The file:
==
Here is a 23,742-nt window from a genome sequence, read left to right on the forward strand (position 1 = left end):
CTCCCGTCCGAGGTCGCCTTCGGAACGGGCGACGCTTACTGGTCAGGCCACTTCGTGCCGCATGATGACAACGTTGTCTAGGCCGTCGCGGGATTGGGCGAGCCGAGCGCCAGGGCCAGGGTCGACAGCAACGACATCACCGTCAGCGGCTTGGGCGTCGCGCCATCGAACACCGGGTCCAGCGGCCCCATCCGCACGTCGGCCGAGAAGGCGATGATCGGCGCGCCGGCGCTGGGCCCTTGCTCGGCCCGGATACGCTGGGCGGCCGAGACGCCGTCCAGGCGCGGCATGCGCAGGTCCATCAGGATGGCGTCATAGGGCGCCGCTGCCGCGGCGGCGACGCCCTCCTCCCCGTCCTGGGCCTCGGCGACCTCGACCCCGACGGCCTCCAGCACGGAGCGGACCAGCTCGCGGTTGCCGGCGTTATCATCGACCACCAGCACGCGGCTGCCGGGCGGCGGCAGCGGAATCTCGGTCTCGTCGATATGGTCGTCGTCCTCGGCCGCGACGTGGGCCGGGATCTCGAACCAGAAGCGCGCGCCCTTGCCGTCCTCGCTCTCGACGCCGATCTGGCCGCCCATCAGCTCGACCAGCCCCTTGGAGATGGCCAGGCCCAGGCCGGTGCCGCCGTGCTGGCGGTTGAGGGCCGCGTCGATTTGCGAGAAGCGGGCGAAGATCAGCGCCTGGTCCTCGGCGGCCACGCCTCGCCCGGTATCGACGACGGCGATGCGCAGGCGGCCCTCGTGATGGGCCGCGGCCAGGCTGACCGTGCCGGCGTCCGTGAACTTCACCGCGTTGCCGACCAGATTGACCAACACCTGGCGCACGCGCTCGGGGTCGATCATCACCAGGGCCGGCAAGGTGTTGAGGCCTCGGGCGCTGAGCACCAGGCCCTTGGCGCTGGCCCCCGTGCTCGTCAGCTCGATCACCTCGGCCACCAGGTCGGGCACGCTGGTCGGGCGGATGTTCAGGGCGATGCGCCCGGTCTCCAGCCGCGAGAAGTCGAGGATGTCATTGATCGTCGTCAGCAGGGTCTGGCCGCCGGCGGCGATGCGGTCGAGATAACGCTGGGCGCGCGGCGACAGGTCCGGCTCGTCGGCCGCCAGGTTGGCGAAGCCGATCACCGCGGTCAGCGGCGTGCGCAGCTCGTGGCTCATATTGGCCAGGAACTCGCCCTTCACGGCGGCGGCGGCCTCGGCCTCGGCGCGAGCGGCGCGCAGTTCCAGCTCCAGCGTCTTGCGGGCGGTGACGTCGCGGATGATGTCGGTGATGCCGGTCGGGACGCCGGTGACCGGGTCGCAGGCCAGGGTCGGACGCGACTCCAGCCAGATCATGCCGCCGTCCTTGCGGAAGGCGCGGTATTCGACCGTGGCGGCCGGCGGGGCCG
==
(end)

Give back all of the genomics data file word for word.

Here is a 23,742-nt window from a genome sequence, read left to right on the forward strand (position 1 = left end):
CTCCCGTCCGAGGTCGCCTTCGGAACGGGCGACGCTTACTGGTCAGGCCACTTCGTGCCGCATGATGACAACGTTGTCTAGGCCGTCGCGGGATTGGGCGAGCCGAGCGCCAGGGCCAGGGTCGACAGCAACGACATCACCGTCAGCGGCTTGGGCGTCGCGCCATCGAACACCGGGTCCAGCGGCCCCATCCGCACGTCGGCCGAGAAGGCGATGATCGGCGCGCCGGCGCTGGGCCCTTGCTCGGCCCGGATACGCTGGGCGGCCGAGACGCCGTCCAGGCGCGGCATGCGCAGGTCCATCAGGATGGCGTCATAGGGCGCCGCTGCCGCGGCGGCGACGCCCTCCTCCCCGTCCTGGGCCTCGGCGACCTCGACCCCGACGGCCTCCAGCACGGAGCGGACCAGCTCGCGGTTGCCGGCGTTATCATCGACCACCAGCACGCGGCTGCCGGGCGGCGGCAGCGGAATCTCGGTCTCGTCGATATGGTCGTCGTCCTCGGCCGCGACGTGGGCCGGGATCTCGAACCAGAAGCGCGCGCCCTTGCCGTCCTCGCTCTCGACGCCGATCTGGCCGCCCATCAGCTCGACCAGCCCCTTGGAGATGGCCAGGCCCAGGCCGGTGCCGCCGTGCTGGCGGTTGAGGGCCGCGTCGATTTGCGAGAAGCGGGCGAAGATCAGCGCCTGGTCCTCGGCGGCCACGCCTCGCCCGGTATCGACGACGGCGATGCGCAGGCGGCCCTCGTGATGGGCCGCGGCCAGGCTGACCGTGCCGGCGTCCGTGAACTTCACCGCGTTGCCGACCAGATTGACCAACACCTGGCGCACGCGCTCGGGGTCGATCATCACCAGGGCCGGCAAGGTGTTGAGGCCTCGGGCGCTGAGCACCAGGCCCTTGGCGCTGGCCCCCGTGCTCGTCAGCTCGATCACCTCGGCCACCAGGTCGGGCACGCTGGTCGGGCGGATGTTCAGGGCGATGCGCCCGGTCTCCAGCCGCGAGAAGTCGAGGATGTCATTGATCGTCGTCAGCAGGGTCTGGCCGCCGGCGGCGATGCGGTCGAGATAACGCTGGGCGCGCGGCGACAGGTCCGGCTCGTCGGCCGCCAGGTTGGCGAAGCCGATCACCGCGGTCAGCGGCGTGCGCAGCTCGTGGCTCATATTGGCCAGGAACTCGCCCTTCACGGCGGCGGCGGCCTCGGCCTCGGCGCGAGCGGCGCGCAGTTCCAGCTCCAGCGTCTTGCGGGCGGTGACGTCGCGGATGATGTCGGTGATGCCGGTCGGGACGCCGGTGACCGGGTCGCAGGCCAGGGTCGGACGCGACTCCAGCCAGATCATGCCGCCGTCCTTGCGGAAGGCGCGGTATTCGACCGTGGCGGCCGGCGGGGCCG